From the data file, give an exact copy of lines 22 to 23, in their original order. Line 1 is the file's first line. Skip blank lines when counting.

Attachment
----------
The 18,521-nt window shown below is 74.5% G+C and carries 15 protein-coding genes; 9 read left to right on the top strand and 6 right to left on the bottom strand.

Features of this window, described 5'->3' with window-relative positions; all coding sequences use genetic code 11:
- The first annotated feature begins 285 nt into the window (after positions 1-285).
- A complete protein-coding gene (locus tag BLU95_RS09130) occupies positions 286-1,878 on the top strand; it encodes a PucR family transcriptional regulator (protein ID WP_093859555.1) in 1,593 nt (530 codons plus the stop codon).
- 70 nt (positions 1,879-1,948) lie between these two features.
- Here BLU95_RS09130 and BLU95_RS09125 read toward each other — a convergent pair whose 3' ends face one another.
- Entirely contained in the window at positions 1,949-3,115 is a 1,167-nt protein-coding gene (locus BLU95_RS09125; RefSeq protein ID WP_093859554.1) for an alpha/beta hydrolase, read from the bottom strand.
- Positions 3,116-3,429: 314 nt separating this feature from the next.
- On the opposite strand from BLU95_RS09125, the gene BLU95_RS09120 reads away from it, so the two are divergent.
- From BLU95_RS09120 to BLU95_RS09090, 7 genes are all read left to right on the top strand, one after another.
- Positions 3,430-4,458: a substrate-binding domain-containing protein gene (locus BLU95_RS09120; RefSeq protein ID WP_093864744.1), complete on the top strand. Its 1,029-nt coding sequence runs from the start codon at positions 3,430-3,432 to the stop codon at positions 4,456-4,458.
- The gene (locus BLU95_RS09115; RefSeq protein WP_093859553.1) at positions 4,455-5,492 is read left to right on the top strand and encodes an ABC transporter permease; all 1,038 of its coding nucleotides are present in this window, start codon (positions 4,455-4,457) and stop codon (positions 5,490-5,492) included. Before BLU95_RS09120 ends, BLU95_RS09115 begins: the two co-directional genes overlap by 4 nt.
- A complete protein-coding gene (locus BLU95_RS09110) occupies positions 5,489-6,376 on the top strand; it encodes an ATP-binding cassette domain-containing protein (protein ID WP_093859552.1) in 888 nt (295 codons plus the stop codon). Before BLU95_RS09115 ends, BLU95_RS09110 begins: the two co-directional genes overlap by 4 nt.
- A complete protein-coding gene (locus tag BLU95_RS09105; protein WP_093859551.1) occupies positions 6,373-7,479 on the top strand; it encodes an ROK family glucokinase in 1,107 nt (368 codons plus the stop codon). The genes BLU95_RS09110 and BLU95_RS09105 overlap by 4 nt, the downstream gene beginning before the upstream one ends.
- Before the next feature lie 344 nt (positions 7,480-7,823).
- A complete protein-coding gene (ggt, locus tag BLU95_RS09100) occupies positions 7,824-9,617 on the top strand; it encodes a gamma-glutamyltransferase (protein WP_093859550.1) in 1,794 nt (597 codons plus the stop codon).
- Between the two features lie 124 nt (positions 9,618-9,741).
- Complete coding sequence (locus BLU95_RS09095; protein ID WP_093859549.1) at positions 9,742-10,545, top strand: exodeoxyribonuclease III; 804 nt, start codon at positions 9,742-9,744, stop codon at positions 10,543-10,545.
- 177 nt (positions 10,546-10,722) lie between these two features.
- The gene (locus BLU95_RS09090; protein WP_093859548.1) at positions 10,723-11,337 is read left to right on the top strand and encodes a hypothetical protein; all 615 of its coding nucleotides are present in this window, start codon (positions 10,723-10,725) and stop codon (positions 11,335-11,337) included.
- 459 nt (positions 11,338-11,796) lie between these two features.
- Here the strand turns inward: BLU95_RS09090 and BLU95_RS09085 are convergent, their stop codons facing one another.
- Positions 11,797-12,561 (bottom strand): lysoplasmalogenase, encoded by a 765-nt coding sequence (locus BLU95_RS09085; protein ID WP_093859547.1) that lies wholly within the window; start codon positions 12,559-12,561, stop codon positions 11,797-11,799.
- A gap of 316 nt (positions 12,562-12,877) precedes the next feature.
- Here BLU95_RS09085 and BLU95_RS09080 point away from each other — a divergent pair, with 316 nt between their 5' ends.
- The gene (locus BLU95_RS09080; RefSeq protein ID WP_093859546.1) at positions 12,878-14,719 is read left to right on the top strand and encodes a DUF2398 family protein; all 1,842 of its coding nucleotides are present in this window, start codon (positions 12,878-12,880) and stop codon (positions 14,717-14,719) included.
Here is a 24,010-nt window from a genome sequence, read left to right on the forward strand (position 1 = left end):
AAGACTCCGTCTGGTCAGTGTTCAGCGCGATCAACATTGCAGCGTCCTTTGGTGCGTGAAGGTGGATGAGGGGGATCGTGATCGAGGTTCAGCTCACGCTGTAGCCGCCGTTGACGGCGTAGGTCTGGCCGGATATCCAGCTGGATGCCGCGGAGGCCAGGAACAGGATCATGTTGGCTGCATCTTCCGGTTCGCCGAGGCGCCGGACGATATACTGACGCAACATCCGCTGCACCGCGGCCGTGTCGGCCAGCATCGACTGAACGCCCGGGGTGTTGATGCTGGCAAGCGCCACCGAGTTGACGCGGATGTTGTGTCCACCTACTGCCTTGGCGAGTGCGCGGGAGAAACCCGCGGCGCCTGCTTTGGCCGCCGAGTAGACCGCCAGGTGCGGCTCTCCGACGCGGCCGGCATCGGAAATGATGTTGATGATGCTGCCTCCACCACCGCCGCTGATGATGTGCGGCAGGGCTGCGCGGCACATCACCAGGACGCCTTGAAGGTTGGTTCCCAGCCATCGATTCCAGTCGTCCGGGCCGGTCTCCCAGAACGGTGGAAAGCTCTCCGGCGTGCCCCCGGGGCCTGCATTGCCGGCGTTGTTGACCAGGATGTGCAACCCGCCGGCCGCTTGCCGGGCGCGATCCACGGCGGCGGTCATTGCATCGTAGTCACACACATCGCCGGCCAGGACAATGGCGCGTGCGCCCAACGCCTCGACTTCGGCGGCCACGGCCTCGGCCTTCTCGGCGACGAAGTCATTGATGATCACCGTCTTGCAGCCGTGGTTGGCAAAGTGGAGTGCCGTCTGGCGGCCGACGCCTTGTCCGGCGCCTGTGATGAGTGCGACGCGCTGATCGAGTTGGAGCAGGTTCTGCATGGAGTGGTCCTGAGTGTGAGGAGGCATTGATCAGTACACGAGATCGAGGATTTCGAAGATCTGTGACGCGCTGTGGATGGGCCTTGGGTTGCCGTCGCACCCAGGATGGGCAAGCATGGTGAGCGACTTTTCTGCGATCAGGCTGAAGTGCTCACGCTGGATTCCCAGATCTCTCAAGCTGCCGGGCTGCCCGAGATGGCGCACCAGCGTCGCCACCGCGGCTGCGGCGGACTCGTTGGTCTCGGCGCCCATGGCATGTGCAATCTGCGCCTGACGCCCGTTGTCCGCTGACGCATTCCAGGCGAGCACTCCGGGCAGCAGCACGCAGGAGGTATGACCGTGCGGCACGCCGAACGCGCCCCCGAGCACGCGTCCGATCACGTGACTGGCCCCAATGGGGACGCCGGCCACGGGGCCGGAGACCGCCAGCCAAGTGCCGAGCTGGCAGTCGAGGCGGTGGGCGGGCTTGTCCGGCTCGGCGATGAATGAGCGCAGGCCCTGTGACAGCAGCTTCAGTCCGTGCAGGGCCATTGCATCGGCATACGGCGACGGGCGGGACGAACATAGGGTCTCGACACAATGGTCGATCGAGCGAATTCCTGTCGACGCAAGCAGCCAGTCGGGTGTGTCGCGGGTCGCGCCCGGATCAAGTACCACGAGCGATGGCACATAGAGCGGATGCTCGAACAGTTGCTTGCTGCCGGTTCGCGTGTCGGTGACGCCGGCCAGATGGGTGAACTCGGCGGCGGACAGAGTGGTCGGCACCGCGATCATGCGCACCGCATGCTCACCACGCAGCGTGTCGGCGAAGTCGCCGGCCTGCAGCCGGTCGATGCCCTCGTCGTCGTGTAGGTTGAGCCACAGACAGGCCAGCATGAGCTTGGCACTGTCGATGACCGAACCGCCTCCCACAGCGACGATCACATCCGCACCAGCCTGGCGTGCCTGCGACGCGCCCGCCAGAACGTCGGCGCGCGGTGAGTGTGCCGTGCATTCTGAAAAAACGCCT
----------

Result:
- Here the strand turns inward: BLU95_RS09090 and BLU95_RS09085 are convergent, their stop codons facing one another.
- Positions 11,797-12,561 (bottom strand): lysoplasmalogenase, encoded by a 765-nt coding sequence (locus BLU95_RS09085; protein ID WP_093859547.1) that lies wholly within the window; start codon positions 12,559-12,561, stop codon positions 11,797-11,799.